Vulgar the Clown is probably best remembered as an animated mascot who appeared in the original logo for View Askew Productions, writer-director Kevin Smith's production company. When the lingerie-clad clown eventually got his own film in 2000, it turned out to be a truly dark and twisted affair. When Vulgar decides to commit murder, it's for very sympathetic reasons, as he's planning revenge on the men who sexually assaulted him and are now extorting him. The real question, as the film reaches its climax, is whether Vulgar is ready to let himself because a truly murderous clown, or whether he can hold on to his humanity despite his trauma.

Vulgar was produced by Kevin Smith, directed by Bryan Johnson, and stars Brian O'Halloran, best known as Dante from Clerks, in the title role. It's a very dark blip in the early history of View Askew, which otherwise specialized in stoner comedies until Smith started exploring the horror genre himself with 2011's Red State.

The Clown at Midnight

Pagliacci is an opera about a clown, and the lead in that opera supposedly murdered opera singer Lorraine Sedgewick years ago, which is still giving her now-teenage daughter Kate nightmares about killer clowns. Kate's friend Monica convinces her to help restore the opera house where her mother was killed, but of course they and they're friends are stalked by a murderous figure in the Pagliacci costume, because the basic premise of a slasher movie is that the killer will always come back.

The Clown at Midnight was directed by Jean Pellerin, a filmmaker best known for heavy metal videos, and features Tatyana Ali, better known as Ashley Banks from The Fresh Prince of Bel Air.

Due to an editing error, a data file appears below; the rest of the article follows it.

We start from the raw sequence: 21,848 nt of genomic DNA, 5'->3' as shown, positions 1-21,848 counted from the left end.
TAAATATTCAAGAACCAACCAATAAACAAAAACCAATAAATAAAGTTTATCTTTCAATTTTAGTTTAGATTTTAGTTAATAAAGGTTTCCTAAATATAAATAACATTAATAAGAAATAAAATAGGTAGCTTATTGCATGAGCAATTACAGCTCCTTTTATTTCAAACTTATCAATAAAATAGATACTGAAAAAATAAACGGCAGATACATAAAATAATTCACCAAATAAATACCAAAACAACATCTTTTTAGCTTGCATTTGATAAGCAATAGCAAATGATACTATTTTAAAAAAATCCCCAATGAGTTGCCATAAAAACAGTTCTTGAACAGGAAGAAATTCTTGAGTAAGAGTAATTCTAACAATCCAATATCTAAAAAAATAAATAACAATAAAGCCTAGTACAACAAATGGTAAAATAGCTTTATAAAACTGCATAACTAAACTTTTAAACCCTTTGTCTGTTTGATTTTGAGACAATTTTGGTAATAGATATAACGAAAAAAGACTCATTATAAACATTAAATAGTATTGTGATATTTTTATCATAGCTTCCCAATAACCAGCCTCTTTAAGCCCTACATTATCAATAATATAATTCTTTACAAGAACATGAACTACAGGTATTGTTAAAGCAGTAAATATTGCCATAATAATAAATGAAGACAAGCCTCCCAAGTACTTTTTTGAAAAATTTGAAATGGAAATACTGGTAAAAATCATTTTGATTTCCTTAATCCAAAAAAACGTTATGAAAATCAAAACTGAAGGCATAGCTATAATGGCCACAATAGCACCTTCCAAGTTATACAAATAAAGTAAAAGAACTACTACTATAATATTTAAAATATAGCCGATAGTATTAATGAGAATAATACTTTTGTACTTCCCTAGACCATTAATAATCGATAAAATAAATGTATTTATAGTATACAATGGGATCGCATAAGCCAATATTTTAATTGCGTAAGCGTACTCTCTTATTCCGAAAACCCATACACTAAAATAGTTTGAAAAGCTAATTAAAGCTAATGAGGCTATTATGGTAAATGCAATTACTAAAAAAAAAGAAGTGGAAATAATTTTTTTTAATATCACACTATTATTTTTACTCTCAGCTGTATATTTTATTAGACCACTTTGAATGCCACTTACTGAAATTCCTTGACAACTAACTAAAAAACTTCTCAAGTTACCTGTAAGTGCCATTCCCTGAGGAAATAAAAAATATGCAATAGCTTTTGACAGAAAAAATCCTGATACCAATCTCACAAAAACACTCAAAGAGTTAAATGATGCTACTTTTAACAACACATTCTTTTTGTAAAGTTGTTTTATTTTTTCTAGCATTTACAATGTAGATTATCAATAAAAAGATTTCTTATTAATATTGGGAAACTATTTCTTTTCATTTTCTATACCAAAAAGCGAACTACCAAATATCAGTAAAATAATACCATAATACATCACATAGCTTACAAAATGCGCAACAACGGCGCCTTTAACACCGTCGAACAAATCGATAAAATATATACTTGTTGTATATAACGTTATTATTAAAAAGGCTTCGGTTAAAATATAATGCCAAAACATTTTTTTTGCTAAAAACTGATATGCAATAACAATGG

Killer Klowns from Outer Space

Killer Klowns from Outer Space became a cult classic after its 1988 release, but it's not as widely remembered or beloved as it once was. As the title implies, it tells the story of clownlike aliens who arrive on Earth in flying saucers that look like circus tents and begin massacring and even devouring all the humans they find, often in ridiculous ways that resemble circus performances. Only a young man named Mike and his gang of friends have a chance of stopping the monstrous clowns, but the creatures prove terribly resilient.

Killer Klowns from Outer Space was the only film written and directed by the Chiodo Brothers, special effects artists who also created the titular monsters for the Critters movies as well as providing Large Marge's memorable monster face in Pee-Wee's Big Adventure.


John Wayne Gacy is perhaps the scariest killer clown of all, for the simple reason that he actually existed. A family man and respected community member, Gacy turned out to have the bodies of more than 30 men and boys buried underneath his house, having murdered them usually after first sexually assaulting and sometimes torturing them. He owned a construction company, but also performed as a clown on a volunteer basis. It's the images of Gacy as a clown that have become ubiquitous in discussions of the murders, for the simple fact that clowns are so unnerving.

The biopic Gacy came out in 2003, directed by Clive Saunders and starring Mark Holton. It's not a widely remembered or popular film, but if you're interested in true crime or killer clowns, it's a must-see.

He Who Gets Slapped

He Who Gets Slapped is a 1924 silent film starring Lon Chaney as the titular clown, whose entire act is being slapped and humiliated by the other clowns. He was once an inventor, but had his ideas stolen and his career ruined, leading to his new job as a constant object of humiliation. When the man who originally betrayed him arrives at the circus with designs on the woman he loves, the clown realizes his time for revenge has arrived.

Victor Sjöström directed He Who Gets Slapped as an old-fashioned melodrama, but horror legend Lon Chaney brings an unspeakably creepy quality to the revenge-obsessed clown at the story's center. He might not have been the first terrifying clown in cinema history, but he's certainly a memorable one, and proves that the archetype has been around for very, very long time.